Five years have passed since Prince Nikandr, heir to the scepter of Khalakovo, was tasked with finding Nasim, the child prodigy behind a deadly summoning that led to a grand clash between the armies of man and elder elemental spirits. Today, that boy has grown into a young man driven to understand his past - and the darkness from which Nikandr awakened him. Nikandr's lover, Atiana, has become a Matra, casting her spirit forth to explore, influence, and protect the Grand Duchy. But when the Al-Aqim, long thought lost to the past, return to the islands and threaten to bring about indaraqiram - a change that means certain destruction for both the Landed and the Landless - bitter enemies must become allies and stand against their horrific plans.

From Bradley P. Beaulieu, author of the critically acclaimed debut novel The Winds of Khalakovo, comes Book Two of The Lays of Anuskaya, The Straits of Galahesh.

The worldbuilding is terrific. Once more, very Russian and/or Eastern European in style and tone, Beaulieu prefers to go for something different than the clichéd European medieval environment that gives this book its distinctive vibe and flavor. The author elaborates a lot more than he did in his debut, and what was just a hint of hidden depth in The Winds of Khalakovo is finally revealed in full. I liked how we learned more about the Motherland and the threats it's facing, but also the way it's tied to the islands of the Grand Duchy. Moreover, the revelations regarding the Al-Aqim, the rifts, the peace-loving Aramahn, the violent sect of the Maharraht, the mysterious Matri, and the entire magic system were fascinating.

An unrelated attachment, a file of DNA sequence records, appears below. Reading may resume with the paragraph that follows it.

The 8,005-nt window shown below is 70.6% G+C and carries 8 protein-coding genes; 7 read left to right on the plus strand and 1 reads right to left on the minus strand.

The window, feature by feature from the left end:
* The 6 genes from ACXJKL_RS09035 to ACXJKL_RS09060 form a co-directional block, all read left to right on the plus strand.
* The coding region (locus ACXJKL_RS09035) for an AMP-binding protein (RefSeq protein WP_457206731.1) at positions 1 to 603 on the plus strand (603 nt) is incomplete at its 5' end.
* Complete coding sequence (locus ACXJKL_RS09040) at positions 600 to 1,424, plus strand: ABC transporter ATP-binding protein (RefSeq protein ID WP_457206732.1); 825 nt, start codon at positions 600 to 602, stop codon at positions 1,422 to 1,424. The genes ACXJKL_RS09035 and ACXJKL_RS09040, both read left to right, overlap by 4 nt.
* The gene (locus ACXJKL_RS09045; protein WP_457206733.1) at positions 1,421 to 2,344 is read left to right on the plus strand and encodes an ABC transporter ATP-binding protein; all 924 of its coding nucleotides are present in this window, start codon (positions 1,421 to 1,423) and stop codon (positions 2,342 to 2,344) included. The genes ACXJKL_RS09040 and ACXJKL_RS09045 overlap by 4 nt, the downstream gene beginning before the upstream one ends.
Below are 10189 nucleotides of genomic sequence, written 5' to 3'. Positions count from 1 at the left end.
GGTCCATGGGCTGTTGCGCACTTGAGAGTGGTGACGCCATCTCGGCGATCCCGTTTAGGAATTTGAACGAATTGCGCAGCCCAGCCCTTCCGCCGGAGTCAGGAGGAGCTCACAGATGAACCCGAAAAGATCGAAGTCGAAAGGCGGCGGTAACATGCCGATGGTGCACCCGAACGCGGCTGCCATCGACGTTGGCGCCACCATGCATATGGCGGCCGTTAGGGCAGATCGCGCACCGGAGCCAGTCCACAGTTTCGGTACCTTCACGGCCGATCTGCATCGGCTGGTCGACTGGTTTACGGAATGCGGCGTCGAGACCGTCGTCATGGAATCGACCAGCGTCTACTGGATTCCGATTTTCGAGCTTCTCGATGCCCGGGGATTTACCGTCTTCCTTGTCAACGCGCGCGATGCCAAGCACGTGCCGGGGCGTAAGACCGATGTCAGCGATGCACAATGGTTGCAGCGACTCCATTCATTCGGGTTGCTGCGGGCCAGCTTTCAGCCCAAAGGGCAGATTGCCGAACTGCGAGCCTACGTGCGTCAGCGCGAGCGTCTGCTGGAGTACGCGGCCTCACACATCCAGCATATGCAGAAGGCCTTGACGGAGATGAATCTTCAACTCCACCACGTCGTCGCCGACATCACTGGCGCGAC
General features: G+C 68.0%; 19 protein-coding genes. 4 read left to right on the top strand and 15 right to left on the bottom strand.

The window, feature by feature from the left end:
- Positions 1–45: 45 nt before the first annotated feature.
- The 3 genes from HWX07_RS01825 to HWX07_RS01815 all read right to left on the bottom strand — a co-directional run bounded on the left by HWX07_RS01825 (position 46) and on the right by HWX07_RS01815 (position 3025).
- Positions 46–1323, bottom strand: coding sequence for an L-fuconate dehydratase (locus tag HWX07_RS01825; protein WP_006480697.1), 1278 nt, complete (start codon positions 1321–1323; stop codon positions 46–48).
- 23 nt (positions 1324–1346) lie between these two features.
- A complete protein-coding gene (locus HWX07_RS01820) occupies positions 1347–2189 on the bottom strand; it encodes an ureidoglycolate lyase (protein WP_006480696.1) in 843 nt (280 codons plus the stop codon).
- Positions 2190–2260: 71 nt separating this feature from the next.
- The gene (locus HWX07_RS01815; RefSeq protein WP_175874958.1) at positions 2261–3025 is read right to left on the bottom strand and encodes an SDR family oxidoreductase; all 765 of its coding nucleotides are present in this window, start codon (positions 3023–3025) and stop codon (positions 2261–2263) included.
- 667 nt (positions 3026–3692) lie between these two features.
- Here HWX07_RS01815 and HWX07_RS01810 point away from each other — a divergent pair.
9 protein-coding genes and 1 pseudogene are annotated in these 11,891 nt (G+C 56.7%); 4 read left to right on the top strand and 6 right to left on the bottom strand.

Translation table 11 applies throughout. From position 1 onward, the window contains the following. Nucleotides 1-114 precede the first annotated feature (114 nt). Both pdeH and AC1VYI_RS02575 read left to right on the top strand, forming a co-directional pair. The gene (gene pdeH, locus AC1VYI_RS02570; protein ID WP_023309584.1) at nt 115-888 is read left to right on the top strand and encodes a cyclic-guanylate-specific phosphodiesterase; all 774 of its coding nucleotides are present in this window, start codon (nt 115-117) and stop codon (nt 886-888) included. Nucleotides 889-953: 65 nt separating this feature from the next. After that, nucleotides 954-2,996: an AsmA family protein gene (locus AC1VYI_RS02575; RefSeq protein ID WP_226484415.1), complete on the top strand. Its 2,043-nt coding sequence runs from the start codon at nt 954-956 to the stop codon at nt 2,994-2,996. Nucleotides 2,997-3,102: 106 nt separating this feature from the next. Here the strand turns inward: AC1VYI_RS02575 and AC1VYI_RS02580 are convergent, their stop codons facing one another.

People have asked me what authors Bradley P. Beaulieu reminded me of, and it's a hard question to answer. But in many ways, he appears to be a mix of Steven Erikson and L. E. Modesitt, jr. That's a weird hybrid, I know. But it's the only thing I could come up with. À la Erikson, Beaulieu likes to throw his readers into the heart of the tale without offering much in the way of information. In the first volume, this often resulted in an occasional lack of clarity that left readers wondering what the heck was taking place. Drawing on the material from The Winds of Khalakovo, Beaulieu does it less often in this sequel. But as is the case with Steven Erikson, sometimes you just need to buckle up and be taken along for the ride, hoping that an explanation will be provided down the line.

In terms of characterization and magic system, his approach is very similar to that of L. E. Modesitt, jr. Beaulieu's cast of characters may not be the most flamboyant bunch of people. And yet, for the most part they are solid, genuine, and three-dimensional men and women that remain true to themselves. The same thing goes for the magic, which is consistent and must follow strict rules that make sense. So far, there hasn't been any Deus ex machina moments where magic is concerned. Again, I feel that too little is known about everything that has to do with magic in The Lays of Anuskaya. But instead of finding this off-putting, my curiosity is such that I'm just dying to learn more and see what will occur next.